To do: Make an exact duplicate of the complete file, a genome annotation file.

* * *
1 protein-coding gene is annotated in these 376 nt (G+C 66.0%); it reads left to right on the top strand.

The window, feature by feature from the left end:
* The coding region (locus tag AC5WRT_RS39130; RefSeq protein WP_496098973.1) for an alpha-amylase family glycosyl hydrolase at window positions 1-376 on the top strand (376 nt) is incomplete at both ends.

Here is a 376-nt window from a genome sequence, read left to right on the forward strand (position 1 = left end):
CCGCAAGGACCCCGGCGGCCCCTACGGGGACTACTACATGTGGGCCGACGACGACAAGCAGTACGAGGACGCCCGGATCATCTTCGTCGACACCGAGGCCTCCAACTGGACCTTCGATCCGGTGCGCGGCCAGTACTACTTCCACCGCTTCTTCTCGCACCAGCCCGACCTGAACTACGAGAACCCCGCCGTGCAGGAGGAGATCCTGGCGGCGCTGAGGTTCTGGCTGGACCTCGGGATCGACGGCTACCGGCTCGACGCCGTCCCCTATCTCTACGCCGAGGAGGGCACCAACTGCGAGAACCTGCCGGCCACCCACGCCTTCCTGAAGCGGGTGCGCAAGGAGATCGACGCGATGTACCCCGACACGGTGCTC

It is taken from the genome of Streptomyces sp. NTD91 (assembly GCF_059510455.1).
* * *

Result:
1 protein-coding gene is annotated in these 376 nt (G+C 66.0%); it reads left to right on the top strand.

The window, feature by feature from the left end:
* The coding region (locus tag AC5WRT_RS39130; RefSeq protein WP_496098973.1) for an alpha-amylase family glycosyl hydrolase at window positions 1-376 on the top strand (376 nt) is incomplete at both ends.

Here is a 376-nt window from a genome sequence, read left to right on the forward strand (position 1 = left end):
CCGCAAGGACCCCGGCGGCCCCTACGGGGACTACTACATGTGGGCCGACGACGACAAGCAGTACGAGGACGCCCGGATCATCTTCGTCGACACCGAGGCCTCCAACTGGACCTTCGATCCGGTGCGCGGCCAGTACTACTTCCACCGCTTCTTCTCGCACCAGCCCGACCTGAACTACGAGAACCCCGCCGTGCAGGAGGAGATCCTGGCGGCGCTGAGGTTCTGGCTGGACCTCGGGATCGACGGCTACCGGCTCGACGCCGTCCCCTATCTCTACGCCGAGGAGGGCACCAACTGCGAGAACCTGCCGGCCACCCACGCCTTCCTGAAGCGGGTGCGCAAGGAGATCGACGCGATGTACCCCGACACGGTGCTC

It is taken from the genome of Streptomyces sp. NTD91 (assembly GCF_059510455.1).